Which Joe gave his name to ‘sloppy joes’? We look at five interesting sandwiches and their lexical origins.
1A line spoken by an actor immediately before leaving the stage.
- ‘Almost equally valuable is their conscious retention of the subjunctive in Richard's exit line at the climax of IV.iii, ‘My wounds are inward.’’
- ‘The film is worth viewing if only for her exit line in one scene, ‘I moonlight as a shrine maiden.’’
- ‘Cinema historians will be thrilled to know there is finally an exit line to top Orson Welles's immortal ‘Rosebud…’ at the end of Citizen Kane.’
- 1.1 A parting remark.
- ‘Before they could react, the distinguished guest broke the tension by an exit line which would do any great actor proud; ‘Don't be alarmed, Mr. Chairman, I did the same thing to Stalin and the Pope’.’
- ‘Feeling this a fitting exit line, she turned from me, collected her coat that hung over the back of a chair and walked to the door.’
- ‘‘By the way,’ the patient adds, as I try for a discreet exit line, ‘Could you get one of the nurses to pick up my bedpan?’’
- ‘I'm trying to come up with a more original exit line.’
- ‘With that echoing exit line, he spun on his heel and disappeared into shadow.’
- ‘I turned to my sons with what I was sure would be our exit line - ‘It is your choice whether or not you want to spend your money here’.’
- ‘And with that grand exit line, I stepped out of the car.’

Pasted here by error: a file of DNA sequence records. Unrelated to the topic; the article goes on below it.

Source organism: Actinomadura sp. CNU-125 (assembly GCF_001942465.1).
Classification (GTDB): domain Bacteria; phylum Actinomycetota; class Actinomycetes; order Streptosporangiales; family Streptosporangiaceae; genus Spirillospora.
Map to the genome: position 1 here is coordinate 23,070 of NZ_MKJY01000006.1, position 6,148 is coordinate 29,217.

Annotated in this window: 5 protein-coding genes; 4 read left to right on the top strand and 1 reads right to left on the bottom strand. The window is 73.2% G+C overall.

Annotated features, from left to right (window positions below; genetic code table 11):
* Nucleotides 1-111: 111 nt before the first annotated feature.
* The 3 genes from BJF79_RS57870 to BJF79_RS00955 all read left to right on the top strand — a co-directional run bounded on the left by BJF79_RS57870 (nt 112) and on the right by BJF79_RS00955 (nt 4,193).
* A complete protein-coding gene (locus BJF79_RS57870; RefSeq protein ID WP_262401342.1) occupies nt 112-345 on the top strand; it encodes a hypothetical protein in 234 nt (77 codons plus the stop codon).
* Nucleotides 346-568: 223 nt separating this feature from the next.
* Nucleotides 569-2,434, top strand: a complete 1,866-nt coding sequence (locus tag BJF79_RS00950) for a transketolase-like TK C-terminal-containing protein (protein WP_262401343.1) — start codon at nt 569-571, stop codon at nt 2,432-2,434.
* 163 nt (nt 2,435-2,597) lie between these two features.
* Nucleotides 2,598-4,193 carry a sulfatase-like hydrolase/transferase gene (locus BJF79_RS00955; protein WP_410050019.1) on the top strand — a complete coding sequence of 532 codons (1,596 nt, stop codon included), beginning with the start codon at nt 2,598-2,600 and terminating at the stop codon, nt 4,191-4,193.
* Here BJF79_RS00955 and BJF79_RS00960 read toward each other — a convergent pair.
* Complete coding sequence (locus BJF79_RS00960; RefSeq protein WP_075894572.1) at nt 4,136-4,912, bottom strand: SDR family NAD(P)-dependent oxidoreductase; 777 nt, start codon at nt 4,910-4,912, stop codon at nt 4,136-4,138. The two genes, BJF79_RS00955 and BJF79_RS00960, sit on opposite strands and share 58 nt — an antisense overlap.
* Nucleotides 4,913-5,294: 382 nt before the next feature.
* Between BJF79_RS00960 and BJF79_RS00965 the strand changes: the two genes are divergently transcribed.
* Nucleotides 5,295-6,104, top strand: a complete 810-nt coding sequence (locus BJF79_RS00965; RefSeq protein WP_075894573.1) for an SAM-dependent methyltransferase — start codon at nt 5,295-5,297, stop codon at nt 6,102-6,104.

- ‘‘I am just going outside and may be some time’ must be the most famous exit line in the world, quoted almost daily.’
- ‘The world watching the broadcasts, however, saw a shrunken old man whose exit line - ‘God willing, I will come back’ - seemed unlikely to be fulfilled.’
- ‘If ever there was an exit line Justin just heard it and that didn't make him feel any better because he wanted to get along with his mother.’
- ‘Next time, I was going to have to think of another exit line.’
- ‘He had sat staring after her, agape for a few long moments after she delivered that perfect exit line and sashayed out of the bar.’
- ‘This doesn't seem like an exit line; he seems to really mean it.’
We take a look at several popular, though confusing, punctuation marks.
From Afghanistan to Zimbabwe, discover surprising and intriguing language facts from around the globe.
The definitions of ‘buddy’ and ‘bro’ in the OED have recently been revised. We explore their history and increase in popularity.